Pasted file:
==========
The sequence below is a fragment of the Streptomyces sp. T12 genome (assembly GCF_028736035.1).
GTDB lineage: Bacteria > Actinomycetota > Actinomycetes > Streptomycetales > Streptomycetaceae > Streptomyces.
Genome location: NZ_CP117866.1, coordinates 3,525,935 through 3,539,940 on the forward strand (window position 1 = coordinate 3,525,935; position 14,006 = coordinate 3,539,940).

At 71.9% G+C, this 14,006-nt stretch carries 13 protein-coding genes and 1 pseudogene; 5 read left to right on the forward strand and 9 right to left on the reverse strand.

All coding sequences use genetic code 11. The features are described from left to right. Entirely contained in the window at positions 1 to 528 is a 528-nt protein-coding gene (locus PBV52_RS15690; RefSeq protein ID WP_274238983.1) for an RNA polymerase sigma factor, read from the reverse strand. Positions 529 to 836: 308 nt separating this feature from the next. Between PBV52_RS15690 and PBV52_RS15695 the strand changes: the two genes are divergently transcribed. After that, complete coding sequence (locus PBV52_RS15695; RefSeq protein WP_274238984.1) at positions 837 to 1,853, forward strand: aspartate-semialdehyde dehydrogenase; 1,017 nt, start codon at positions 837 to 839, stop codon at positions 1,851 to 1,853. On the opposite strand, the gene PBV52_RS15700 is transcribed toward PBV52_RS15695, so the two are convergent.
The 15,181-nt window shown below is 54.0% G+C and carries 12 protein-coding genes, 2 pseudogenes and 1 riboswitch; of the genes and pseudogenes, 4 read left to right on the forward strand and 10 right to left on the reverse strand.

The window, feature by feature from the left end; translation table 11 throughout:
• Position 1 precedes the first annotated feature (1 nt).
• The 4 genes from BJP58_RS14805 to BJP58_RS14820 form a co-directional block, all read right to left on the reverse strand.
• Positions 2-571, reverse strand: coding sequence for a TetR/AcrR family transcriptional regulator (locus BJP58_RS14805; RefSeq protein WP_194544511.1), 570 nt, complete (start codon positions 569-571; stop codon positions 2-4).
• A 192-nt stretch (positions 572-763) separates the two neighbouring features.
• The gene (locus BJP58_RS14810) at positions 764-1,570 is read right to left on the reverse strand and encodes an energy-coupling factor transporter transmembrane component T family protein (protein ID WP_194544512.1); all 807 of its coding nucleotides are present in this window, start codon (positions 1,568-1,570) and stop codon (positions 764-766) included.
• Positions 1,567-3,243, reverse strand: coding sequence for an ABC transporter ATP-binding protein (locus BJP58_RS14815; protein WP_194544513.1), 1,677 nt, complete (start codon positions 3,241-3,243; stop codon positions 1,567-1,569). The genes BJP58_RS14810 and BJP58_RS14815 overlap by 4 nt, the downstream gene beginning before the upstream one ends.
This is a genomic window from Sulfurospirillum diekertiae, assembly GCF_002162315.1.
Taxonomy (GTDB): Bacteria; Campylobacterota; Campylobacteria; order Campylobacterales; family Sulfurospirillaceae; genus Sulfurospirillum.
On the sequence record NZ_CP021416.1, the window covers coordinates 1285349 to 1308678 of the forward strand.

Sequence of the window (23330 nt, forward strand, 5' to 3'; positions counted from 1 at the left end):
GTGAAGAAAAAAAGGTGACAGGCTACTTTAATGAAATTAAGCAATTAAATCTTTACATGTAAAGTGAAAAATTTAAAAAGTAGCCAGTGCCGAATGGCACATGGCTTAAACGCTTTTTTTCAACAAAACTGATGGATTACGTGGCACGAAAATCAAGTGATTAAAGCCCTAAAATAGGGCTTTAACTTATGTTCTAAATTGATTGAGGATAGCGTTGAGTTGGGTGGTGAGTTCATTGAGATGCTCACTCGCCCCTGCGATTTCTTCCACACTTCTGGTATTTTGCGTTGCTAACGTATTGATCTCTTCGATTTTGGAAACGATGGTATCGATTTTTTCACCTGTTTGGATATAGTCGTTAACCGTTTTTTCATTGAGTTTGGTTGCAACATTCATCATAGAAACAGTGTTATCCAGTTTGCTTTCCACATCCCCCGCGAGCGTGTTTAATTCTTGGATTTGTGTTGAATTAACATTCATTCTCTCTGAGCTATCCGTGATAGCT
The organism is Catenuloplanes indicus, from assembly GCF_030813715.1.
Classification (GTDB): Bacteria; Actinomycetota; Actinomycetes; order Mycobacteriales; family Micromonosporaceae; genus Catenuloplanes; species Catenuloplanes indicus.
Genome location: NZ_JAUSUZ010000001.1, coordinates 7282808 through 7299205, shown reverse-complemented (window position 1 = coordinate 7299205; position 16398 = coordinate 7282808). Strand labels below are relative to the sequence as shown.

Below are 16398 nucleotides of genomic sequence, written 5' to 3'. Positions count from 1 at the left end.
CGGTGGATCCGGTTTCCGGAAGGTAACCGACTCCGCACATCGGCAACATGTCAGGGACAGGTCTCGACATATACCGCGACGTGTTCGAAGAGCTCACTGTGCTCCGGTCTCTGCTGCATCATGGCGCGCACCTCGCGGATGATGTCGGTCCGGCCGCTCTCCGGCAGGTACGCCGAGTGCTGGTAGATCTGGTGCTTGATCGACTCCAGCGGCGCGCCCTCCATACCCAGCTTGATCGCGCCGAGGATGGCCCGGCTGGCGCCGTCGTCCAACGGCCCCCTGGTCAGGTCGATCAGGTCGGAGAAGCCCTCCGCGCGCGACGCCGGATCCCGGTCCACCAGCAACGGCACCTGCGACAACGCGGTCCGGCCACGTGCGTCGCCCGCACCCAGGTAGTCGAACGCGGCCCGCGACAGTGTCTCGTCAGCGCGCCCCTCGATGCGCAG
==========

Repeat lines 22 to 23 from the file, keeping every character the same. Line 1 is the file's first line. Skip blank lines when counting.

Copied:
Below are 16398 nucleotides of genomic sequence, written 5' to 3'. Positions count from 1 at the left end.
CGGTGGATCCGGTTTCCGGAAGGTAACCGACTCCGCACATCGGCAACATGTCAGGGACAGGTCTCGACATATACCGCGACGTGTTCGAAGAGCTCACTGTGCTCCGGTCTCTGCTGCATCATGGCGCGCACCTCGCGGATGATGTCGGTCCGGCCGCTCTCCGGCAGGTACGCCGAGTGCTGGTAGATCTGGTGCTTGATCGACTCCAGCGGCGCGCCCTCCATACCCAGCTTGATCGCGCCGAGGATGGCCCGGCTGGCGCCGTCGTCCAACGGCCCCCTGGTCAGGTCGATCAGGTCGGAGAAGCCCTCCGCGCGCGACGCCGGATCCCGGTCCACCAGCAACGGCACCTGCGACAACGCGGTCCGGCCACGTGCGTCGCCCGCACCCAGGTAGTCGAACGCGGCCCGCGACAGTGTCTCGTCAGCGCGCCCCTCGATGCGCAG